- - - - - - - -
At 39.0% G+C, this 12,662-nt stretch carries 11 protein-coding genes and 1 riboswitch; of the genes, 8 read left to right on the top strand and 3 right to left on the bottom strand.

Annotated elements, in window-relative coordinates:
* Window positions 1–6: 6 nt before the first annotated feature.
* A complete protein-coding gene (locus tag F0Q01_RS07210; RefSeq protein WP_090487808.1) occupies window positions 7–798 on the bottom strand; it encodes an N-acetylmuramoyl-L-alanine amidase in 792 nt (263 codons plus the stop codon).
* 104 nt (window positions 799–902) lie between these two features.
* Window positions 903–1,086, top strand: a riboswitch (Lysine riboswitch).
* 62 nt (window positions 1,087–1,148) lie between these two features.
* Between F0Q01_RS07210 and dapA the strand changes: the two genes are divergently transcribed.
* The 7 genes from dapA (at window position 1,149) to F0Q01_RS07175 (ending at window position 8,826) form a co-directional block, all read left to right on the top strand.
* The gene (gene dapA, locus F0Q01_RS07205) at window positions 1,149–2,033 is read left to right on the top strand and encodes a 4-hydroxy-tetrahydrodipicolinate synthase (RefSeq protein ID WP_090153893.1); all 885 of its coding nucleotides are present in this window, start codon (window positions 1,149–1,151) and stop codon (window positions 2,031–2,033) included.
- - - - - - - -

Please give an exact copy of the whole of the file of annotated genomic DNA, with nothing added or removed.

At 39.0% G+C, this 12,662-nt stretch carries 11 protein-coding genes and 1 riboswitch; of the genes, 8 read left to right on the top strand and 3 right to left on the bottom strand.

Annotated elements, in window-relative coordinates:
* Window positions 1–6: 6 nt before the first annotated feature.
* A complete protein-coding gene (locus tag F0Q01_RS07210; RefSeq protein WP_090487808.1) occupies window positions 7–798 on the bottom strand; it encodes an N-acetylmuramoyl-L-alanine amidase in 792 nt (263 codons plus the stop codon).
* 104 nt (window positions 799–902) lie between these two features.
* Window positions 903–1,086, top strand: a riboswitch (Lysine riboswitch).
* 62 nt (window positions 1,087–1,148) lie between these two features.
* Between F0Q01_RS07210 and dapA the strand changes: the two genes are divergently transcribed.
* The 7 genes from dapA (at window position 1,149) to F0Q01_RS07175 (ending at window position 8,826) form a co-directional block, all read left to right on the top strand.
* The gene (gene dapA, locus F0Q01_RS07205) at window positions 1,149–2,033 is read left to right on the top strand and encodes a 4-hydroxy-tetrahydrodipicolinate synthase (RefSeq protein ID WP_090153893.1); all 885 of its coding nucleotides are present in this window, start codon (window positions 1,149–1,151) and stop codon (window positions 2,031–2,033) included.